The discovery, development, testing and manufacture of therapeutic products is covered by a variety of codes of Good Practice and associated standards.
In Australia, certification and accreditation for each standard is managed by various regulatory and accrediting agencies.
Good Laboratory Practice (GLP) is a quality system concerned with the organisational process and the conditions under which non-clinical health studies are performed. . It represents a set of principles providing a quality framework within which R&D activities are planned and undertaken, including reporting and archiving of data. The GLP principles help assure regulatory and accrediting bodies that data submitted by laboratories are reliable and reproducible for the purposes of making safety and risk assessments relevant to therapeutic products.
OECD-produced documents for GLP are located here.
This is an international quality standard for laboratory research that describes the specific requirements laboratories must satisfy to demonstrate that they:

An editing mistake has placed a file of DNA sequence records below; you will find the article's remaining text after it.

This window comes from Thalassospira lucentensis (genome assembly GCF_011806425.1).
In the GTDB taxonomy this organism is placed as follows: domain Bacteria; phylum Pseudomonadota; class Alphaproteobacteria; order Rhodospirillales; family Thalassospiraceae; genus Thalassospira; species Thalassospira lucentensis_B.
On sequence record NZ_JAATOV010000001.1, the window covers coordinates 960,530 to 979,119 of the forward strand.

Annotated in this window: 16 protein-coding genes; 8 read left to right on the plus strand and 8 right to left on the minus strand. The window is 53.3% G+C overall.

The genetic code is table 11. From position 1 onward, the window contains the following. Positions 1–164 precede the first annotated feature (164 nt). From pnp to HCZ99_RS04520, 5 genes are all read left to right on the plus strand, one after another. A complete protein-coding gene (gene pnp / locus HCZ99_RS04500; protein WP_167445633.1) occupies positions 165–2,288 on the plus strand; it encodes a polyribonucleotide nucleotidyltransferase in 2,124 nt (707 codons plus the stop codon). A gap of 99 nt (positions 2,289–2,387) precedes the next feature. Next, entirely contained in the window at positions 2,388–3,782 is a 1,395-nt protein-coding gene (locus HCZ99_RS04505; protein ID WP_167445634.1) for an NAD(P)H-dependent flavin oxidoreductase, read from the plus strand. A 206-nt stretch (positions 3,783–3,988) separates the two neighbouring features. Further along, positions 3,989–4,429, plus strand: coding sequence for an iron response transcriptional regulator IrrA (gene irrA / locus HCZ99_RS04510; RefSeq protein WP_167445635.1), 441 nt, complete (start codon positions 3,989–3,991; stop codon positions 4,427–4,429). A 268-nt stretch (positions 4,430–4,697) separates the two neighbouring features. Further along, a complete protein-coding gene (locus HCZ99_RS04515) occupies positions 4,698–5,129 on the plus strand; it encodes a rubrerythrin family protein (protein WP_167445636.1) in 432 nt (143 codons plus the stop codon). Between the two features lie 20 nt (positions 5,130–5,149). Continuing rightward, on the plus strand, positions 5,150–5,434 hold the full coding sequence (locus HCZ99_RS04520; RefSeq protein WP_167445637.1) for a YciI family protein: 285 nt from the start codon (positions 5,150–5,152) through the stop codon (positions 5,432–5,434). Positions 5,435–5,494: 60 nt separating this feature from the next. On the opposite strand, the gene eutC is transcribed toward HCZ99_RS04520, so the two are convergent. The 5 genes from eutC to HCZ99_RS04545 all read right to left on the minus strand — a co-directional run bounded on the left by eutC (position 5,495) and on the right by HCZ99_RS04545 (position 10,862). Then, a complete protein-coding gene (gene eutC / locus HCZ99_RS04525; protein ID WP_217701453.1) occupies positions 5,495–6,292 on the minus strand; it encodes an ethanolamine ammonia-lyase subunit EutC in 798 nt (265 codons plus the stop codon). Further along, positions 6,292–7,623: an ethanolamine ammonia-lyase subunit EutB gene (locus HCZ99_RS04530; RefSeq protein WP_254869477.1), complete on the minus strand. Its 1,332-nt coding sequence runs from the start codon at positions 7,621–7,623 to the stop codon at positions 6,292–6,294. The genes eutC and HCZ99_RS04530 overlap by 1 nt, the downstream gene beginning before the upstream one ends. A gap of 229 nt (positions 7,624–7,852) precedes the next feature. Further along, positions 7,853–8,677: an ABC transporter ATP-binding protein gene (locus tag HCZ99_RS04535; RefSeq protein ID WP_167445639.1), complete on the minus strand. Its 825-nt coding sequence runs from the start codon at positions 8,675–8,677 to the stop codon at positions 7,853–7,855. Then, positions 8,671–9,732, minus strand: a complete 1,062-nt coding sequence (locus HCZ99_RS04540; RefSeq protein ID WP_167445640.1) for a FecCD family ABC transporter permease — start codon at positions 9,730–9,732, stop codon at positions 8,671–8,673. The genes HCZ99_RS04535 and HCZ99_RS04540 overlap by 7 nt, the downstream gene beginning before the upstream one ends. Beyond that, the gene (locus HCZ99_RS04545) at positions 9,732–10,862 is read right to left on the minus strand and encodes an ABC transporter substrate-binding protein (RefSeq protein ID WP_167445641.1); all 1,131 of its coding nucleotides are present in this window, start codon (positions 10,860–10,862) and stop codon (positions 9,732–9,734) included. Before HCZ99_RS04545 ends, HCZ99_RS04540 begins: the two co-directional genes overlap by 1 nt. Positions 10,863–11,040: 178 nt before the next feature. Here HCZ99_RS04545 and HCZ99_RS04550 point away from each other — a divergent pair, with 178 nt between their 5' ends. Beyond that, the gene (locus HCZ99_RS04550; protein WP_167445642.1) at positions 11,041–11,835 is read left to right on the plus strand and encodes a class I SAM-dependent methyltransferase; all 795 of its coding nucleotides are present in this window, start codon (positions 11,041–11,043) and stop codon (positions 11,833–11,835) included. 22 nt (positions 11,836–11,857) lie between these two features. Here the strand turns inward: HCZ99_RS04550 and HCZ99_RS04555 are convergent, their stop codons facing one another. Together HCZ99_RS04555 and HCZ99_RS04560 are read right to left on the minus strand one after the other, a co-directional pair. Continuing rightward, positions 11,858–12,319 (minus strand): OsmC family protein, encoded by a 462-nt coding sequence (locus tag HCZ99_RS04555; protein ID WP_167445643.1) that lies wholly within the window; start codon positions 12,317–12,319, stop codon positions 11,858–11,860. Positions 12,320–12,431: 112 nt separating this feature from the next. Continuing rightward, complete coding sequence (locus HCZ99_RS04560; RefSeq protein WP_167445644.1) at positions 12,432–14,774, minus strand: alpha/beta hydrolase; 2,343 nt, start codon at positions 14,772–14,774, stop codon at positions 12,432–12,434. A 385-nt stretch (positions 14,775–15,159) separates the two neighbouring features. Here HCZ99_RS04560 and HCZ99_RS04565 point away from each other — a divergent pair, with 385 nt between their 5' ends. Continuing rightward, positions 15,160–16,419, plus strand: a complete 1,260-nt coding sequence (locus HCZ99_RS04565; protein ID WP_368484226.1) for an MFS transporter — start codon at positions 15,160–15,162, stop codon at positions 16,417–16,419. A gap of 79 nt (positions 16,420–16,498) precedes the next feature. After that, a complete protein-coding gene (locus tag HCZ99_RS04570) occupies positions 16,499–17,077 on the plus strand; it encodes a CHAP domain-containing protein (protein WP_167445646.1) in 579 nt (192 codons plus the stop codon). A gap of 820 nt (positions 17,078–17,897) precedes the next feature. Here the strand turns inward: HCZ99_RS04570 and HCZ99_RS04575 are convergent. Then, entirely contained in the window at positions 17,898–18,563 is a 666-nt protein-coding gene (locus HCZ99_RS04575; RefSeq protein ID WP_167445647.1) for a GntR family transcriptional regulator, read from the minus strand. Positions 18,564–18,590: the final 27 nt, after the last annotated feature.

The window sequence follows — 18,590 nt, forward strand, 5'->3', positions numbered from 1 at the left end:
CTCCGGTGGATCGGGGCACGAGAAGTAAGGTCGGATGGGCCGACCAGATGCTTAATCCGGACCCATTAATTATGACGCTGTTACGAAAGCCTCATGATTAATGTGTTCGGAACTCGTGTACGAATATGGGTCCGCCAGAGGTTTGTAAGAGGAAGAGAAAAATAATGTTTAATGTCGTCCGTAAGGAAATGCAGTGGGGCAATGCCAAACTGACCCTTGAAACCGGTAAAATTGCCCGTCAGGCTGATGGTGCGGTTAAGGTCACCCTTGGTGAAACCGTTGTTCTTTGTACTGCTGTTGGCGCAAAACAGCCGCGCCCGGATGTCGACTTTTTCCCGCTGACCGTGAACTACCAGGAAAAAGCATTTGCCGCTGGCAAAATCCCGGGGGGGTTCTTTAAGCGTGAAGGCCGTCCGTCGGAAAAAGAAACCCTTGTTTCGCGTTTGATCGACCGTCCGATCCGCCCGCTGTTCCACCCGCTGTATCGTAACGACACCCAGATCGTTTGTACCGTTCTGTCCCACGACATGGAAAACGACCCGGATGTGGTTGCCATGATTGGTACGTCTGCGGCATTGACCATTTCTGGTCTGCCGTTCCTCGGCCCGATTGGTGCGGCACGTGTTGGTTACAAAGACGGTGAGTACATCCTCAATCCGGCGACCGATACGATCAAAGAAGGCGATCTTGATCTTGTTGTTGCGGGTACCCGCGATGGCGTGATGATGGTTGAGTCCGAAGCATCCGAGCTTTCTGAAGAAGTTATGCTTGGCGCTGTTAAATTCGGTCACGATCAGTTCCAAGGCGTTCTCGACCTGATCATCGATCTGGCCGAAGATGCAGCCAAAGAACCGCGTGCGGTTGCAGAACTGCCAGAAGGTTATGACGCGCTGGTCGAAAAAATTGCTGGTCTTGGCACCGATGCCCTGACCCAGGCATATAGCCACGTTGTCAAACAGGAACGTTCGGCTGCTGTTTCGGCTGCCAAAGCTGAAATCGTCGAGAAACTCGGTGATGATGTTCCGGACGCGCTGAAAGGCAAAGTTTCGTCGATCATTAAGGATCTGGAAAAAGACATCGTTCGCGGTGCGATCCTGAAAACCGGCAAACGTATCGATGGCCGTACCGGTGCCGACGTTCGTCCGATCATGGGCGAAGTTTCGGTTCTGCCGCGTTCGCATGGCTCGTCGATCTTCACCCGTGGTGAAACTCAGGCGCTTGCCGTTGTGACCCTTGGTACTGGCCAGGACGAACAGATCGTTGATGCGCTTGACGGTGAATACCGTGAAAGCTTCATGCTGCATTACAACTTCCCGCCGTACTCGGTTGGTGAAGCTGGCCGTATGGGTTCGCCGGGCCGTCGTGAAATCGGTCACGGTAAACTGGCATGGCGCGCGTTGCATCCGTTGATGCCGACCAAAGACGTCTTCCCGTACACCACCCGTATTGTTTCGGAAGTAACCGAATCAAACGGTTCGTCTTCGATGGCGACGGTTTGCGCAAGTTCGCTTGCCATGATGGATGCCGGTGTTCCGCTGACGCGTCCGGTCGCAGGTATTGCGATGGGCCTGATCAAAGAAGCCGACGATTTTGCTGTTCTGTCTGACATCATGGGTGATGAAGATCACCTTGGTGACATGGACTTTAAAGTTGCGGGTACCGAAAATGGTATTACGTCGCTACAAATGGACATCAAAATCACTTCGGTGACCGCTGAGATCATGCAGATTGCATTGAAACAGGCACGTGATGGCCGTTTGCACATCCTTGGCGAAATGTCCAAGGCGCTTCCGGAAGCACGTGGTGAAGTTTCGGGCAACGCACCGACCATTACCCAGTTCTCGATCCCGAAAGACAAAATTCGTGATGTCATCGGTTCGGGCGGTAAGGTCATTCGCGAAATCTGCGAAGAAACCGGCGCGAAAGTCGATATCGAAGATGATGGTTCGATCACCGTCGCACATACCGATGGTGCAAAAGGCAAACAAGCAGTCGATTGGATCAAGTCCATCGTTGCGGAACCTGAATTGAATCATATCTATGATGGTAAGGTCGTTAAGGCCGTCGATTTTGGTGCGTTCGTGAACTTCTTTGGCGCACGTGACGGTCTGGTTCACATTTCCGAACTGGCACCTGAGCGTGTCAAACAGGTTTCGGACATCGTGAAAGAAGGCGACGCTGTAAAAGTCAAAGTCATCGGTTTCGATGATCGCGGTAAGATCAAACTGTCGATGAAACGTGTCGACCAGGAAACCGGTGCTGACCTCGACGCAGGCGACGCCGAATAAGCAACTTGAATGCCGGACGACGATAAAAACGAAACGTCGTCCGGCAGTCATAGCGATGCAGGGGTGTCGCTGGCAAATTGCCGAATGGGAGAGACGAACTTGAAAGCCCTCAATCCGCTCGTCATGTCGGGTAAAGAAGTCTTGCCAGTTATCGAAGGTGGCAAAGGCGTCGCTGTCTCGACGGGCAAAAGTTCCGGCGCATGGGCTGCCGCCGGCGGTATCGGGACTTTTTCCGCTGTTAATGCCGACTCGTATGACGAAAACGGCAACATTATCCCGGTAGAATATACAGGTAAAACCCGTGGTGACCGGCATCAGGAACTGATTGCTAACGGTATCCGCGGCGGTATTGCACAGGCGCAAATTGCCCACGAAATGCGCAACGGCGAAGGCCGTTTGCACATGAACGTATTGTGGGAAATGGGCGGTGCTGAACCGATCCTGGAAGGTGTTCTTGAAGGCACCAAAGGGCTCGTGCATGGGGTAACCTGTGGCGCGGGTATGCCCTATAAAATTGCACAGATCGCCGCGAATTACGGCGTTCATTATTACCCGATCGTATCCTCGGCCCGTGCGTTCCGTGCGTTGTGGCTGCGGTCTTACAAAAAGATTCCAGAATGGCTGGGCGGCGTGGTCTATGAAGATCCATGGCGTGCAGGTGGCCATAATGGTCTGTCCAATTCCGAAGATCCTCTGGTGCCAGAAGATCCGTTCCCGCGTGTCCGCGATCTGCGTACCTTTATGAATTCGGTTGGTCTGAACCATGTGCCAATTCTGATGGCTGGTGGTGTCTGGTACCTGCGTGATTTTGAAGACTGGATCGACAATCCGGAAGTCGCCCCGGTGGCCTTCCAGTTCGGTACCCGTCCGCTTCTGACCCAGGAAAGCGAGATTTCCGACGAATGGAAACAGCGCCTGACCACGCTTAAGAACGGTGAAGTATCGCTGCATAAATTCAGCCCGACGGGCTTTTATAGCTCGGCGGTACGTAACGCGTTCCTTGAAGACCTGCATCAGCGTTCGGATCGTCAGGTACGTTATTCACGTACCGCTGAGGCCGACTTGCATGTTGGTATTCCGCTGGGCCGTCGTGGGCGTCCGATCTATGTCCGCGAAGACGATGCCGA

Click here for more information on ISO/IEC17025.
A well-known and widely used standard, ISO9001 sets out the general requirements of a quality system. This standard is based on a number of quality management principles including a strong customer focus, the motivation andimplication of senior management, the approaches used to refine process and continual improvement of products and services.
This series of standards relates specifically to cleanrooms and associated controlled environments.
The code of Good Manufacturing Practice (GMP) includes principles and procedures that should be followed during production of therapeutic goods. These principles ensure the quality and consistency of each batch of product at all stages of production. There are different codes of GMP for production of pharmaceuticals and production of biological material.
Facilities can be certified as GMP-compliant by the Therapeutic Goods Administration usually following an on-site inspection.
Click here for more information on TGA inspections.
GCP is an international quality standard that is laid down by the International Conference on Harmonisation of Technical Requirements for Registration of Pharmaceuticals for Human Use. The GCP standard contains ethical and procedural details for the safe running of clinical trials, including tests on human subjects.
In Australia, the Therapeutic Goods Administration has adopted the European version of the GCP guidelines.
While GCP guidelines are recognised and adopted by the TGA, there is currently no formal accreditation process.
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